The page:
See also: Despot

EnglishEdit

EtymologyEdit

From Middle French despote, from Old French despote, from Medieval Latin despota, from Ancient Greek δεσπότης (despótēs, lord, master, owner), from the Proto-Indo-European phrase *déms pótis (master of the house).[1] Cognate with Sanskrit दम्पति (dámpati).

PronunciationEdit

  • (UK) IPA(key): /ˈdɛs.pɒt/, /ˈdɛz.pɒt/
  • (US) IPA(key): /ˈdɛs.pət/
  • (file)

NounEdit

despot (plural despots)

  1. A ruler with absolute power; a tyrant.
  2. (historical) A title awarded to senior members of the imperial family in the late Byzantine Empire, and claimed by various independent or semi-autonomous rulers in the Balkans (12th to 15th centuries)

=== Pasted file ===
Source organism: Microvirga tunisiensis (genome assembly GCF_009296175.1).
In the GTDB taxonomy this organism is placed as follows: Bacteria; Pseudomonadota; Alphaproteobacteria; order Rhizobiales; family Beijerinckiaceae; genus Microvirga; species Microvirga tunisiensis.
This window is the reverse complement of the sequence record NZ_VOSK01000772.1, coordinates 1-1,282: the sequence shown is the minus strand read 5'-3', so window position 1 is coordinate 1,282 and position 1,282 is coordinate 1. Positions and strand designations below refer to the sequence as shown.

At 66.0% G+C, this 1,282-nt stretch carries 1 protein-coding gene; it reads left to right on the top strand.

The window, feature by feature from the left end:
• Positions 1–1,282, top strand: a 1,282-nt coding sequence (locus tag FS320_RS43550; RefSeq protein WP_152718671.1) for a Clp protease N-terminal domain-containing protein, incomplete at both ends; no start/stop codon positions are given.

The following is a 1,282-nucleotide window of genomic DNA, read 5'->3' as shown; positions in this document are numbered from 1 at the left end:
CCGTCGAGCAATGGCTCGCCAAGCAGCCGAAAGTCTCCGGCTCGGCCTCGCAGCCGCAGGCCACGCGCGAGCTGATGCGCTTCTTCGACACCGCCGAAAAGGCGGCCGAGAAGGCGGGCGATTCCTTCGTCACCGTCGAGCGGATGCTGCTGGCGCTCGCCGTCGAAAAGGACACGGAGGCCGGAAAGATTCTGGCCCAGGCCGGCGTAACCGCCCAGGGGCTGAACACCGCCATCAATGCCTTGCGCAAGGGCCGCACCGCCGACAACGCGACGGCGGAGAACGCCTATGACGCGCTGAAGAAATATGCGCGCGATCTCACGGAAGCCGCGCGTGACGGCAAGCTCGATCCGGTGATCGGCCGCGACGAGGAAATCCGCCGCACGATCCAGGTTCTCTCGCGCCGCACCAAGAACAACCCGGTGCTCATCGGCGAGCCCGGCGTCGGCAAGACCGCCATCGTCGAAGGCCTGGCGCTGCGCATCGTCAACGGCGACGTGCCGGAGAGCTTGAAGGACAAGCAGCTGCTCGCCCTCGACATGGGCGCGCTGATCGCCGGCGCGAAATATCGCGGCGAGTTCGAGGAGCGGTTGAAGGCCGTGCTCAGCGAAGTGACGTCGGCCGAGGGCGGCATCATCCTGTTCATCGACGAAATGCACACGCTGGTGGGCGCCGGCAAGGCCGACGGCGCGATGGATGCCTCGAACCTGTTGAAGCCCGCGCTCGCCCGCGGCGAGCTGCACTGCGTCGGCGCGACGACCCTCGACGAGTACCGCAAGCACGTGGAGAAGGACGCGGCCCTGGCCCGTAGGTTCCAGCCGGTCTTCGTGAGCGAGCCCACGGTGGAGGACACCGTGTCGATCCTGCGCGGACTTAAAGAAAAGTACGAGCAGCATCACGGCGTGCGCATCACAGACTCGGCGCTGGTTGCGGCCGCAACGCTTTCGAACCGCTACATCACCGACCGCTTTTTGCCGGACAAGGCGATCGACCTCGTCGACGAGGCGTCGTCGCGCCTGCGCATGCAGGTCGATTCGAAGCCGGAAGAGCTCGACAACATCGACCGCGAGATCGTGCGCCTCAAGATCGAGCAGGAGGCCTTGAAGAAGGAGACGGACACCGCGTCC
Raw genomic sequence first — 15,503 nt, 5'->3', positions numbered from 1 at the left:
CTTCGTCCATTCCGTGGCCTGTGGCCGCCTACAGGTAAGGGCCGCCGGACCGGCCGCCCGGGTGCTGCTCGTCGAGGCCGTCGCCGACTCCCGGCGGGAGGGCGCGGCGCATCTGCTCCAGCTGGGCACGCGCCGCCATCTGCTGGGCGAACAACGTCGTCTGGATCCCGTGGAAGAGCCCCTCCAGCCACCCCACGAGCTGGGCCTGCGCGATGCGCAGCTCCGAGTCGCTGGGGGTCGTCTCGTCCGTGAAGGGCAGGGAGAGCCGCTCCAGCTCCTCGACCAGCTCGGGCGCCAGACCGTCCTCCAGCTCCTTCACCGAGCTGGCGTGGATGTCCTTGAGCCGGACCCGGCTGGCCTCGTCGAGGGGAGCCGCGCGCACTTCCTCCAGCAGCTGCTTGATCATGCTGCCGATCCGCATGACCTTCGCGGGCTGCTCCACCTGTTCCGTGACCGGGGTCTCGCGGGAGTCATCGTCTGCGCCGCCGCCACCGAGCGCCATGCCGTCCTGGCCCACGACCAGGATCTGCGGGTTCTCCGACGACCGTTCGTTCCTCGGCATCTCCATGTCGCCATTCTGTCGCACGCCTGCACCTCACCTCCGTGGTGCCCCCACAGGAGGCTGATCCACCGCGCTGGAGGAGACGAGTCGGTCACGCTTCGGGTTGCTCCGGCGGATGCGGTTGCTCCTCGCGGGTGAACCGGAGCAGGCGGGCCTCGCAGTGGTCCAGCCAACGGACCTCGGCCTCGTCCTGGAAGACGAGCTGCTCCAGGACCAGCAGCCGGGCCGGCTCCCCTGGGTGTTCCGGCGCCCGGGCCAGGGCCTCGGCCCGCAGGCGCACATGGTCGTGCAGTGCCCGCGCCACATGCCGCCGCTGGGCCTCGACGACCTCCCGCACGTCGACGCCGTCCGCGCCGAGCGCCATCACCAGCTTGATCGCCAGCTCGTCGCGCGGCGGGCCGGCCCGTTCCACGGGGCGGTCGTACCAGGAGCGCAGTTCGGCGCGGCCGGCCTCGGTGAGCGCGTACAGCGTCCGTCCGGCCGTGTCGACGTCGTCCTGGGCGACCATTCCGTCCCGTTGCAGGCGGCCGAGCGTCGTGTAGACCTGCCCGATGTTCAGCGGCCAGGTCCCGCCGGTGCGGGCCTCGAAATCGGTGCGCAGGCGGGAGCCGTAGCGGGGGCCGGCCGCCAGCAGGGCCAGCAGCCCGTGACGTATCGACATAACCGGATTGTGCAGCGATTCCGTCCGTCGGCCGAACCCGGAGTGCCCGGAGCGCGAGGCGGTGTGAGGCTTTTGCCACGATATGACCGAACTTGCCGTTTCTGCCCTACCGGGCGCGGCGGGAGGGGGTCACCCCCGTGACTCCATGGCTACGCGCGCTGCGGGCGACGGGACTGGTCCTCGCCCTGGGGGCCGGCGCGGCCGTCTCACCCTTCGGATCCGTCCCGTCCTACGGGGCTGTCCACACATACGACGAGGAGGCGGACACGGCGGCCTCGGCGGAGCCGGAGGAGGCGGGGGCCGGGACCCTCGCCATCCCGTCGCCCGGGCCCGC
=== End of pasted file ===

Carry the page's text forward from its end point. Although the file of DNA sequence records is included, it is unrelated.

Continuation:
Derived termsEdit

TranslationsEdit

ReferencesEdit

  1. ^ Fortson, Benjamin W. (2004) Indo-European Language and Culture: An Introduction, first edition, Oxford: Blackwell

AnagramsEdit


DanishEdit

EtymologyEdit

From Ancient Greek δεσπότης (despótēs, lord, master).

NounEdit

despot c (singular definite despoten, plural indefinite despoter)

  1. despot

InflectionEdit

SynonymsEdit

Derived termsEdit

Further readingEdit


Serbo-CroatianEdit

PronunciationEdit

  • IPA(key): /děspot/
  • Hyphenation: des‧pot

NounEdit

dèspot m (Cyrillic spelling дѐспот)

  1. despot

DeclensionEdit


SwedishEdit

NounEdit

despot c

  1. despot